Well the leaves are starting to fall and what a site it is! As is every year there is the question of what to do with the leaves after falling. Hopefully you have plans such as adding them to you compost pile or mowing them into your lawn. However, there is another use for leaves! Autumn is an excellent time to add organic materials and till garden soils.
Winter can still be a good time to take care of this chore as long as the soil isn’t frozen. It is far wiser to till now than to wait until spring when cold, wet conditions can limit your ability to work soils easily. Working soil when it is wet destroys soil structure and results in hard clods that are very slow to break down. On the other hand, dry soil may need to be watered so it can be more easily tilled. Be sure to wait several days after watering to let soil moisture levels moderate. You want the soil moist, not wet or dry, when tilling. There is a limit to how much organic material such as leaves can be added in one application. Normally, a layer 2 inches deep is adequate with 5 to 6 inches being the maximum that can be added at one time. Shredding the material before application encourages faster and more complete decomposition due to increased surface area. Remember, soil preparation is an important key to a successful garden.
When do I prune my shrubs? Great question! Though light pruning and removal of dead wood are fine this time of year, severe pruning should be left until spring. Keep in mind that even light pruning of spring-blooming shrubs such as lilac and forsythia will reduce flowers for next year. We normally recommend that spring-bloomers be pruned after flowering. Shrubs differ in how severely they can be cut back. Junipers do not break bud from within the plant and therefore should be trimmed lightly if you wish to keep the full shape. Overgrown junipers should be removed.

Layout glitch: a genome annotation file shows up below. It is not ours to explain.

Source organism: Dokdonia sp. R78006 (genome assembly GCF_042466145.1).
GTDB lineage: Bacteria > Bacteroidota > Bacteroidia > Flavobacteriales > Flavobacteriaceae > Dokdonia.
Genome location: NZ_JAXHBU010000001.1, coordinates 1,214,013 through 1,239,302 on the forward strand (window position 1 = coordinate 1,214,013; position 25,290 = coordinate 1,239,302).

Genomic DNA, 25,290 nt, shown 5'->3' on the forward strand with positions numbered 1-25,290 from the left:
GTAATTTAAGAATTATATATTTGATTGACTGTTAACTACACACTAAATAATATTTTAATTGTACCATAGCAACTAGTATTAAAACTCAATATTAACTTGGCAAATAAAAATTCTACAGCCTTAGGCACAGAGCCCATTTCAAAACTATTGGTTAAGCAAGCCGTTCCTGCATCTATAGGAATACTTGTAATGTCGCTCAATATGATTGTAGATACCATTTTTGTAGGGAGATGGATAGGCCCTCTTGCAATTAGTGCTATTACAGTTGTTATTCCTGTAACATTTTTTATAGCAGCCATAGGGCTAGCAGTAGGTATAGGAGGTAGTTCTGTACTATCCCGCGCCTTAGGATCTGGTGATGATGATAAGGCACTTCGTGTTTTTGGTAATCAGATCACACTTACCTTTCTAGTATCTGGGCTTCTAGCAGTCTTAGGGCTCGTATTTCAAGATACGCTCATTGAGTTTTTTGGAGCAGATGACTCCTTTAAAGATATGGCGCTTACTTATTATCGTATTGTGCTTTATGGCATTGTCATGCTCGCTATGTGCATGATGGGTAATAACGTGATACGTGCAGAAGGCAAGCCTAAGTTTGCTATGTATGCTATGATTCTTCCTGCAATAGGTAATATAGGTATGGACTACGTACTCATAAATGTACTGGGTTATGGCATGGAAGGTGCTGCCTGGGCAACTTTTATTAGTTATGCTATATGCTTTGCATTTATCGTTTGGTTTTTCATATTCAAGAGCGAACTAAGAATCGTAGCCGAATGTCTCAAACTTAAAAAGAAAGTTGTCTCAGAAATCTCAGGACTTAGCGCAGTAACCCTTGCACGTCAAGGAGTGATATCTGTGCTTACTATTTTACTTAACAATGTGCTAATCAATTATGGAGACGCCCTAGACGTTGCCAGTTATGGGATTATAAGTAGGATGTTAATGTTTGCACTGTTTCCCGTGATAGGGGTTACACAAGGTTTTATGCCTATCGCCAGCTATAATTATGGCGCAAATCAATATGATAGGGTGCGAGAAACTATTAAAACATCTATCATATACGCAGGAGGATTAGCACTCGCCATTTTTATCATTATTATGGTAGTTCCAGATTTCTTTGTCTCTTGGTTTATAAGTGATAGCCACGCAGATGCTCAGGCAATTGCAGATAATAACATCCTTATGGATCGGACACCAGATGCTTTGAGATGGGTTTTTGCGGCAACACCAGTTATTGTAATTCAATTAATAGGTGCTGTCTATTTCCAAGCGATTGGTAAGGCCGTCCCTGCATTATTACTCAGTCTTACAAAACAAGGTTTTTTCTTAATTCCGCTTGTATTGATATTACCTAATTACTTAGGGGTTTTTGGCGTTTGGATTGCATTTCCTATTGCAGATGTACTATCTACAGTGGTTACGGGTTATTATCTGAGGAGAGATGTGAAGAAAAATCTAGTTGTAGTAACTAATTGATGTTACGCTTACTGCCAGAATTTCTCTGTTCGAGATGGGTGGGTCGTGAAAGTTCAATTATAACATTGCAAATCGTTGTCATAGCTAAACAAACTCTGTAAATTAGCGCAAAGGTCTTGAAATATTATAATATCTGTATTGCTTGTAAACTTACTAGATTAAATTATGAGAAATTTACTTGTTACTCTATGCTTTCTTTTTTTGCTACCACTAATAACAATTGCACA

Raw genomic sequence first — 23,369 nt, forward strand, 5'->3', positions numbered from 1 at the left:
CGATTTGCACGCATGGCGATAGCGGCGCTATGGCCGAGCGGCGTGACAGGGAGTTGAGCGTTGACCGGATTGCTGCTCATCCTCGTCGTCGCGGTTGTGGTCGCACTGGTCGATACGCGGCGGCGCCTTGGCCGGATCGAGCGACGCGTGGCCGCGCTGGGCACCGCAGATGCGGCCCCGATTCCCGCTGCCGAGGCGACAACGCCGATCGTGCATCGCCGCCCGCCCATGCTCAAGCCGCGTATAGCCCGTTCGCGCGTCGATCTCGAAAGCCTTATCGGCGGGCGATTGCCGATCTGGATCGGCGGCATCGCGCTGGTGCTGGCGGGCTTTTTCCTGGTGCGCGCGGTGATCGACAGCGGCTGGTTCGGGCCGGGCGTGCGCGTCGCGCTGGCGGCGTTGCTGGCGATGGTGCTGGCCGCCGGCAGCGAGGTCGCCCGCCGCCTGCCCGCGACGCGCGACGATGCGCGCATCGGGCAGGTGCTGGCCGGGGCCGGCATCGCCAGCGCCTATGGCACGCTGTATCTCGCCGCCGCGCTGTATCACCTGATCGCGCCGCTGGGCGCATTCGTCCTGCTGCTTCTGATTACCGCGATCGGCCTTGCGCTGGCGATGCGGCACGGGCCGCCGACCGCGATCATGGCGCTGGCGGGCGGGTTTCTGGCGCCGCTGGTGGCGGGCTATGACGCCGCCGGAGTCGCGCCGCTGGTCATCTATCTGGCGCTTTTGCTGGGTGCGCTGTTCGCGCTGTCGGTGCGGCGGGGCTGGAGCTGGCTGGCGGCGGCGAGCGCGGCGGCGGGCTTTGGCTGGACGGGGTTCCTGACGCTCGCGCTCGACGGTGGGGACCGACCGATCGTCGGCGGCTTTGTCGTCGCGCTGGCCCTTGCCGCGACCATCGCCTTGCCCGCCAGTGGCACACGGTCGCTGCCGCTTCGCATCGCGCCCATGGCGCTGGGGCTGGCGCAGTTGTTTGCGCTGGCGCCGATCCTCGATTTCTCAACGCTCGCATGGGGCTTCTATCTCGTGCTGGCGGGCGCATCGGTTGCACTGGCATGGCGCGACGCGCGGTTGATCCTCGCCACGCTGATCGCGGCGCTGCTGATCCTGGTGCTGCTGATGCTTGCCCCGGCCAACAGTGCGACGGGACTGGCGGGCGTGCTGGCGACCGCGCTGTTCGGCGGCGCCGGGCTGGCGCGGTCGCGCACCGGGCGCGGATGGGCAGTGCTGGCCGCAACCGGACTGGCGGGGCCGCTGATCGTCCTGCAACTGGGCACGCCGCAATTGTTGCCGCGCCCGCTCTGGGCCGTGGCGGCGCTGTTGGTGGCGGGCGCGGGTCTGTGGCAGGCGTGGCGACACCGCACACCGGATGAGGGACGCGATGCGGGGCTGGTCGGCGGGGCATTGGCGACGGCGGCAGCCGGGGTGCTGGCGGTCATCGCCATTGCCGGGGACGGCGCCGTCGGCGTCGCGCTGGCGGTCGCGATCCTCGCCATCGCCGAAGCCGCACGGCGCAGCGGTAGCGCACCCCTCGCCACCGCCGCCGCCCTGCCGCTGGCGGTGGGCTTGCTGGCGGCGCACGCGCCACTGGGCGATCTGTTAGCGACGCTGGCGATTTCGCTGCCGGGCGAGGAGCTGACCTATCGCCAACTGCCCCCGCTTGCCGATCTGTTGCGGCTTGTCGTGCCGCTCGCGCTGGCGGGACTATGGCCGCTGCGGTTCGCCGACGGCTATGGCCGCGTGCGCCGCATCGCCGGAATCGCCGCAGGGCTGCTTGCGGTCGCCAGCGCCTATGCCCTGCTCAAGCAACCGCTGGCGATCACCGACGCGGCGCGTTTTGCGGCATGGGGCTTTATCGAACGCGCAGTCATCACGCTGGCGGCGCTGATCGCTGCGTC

On the other hand, there are certain shrubs that can be pruned back severely during the spring. Rejuvenation is the most severe type of pruning and may be used on multi-stem shrubs that have become too large with too many old branches to justify saving the younger canes. All stems are cut back to 3- to 5-inch stubs. This works well for spirea, forsythia, pyracantha, ninebark, Russian almond, little leaf mock orange, shrub roses, and flowering quince. Just remember that spring is the correct time to do this, not now.
Providing animals with ways to get out of the wind during cold temperatures during the winter will cut down not only your feed cost but will help minimize weight loss and decreasing milk production. Building wind rows is a very good way to do this and it can be used for many years down the road.
Continue reading “Livestock Wind Blocks”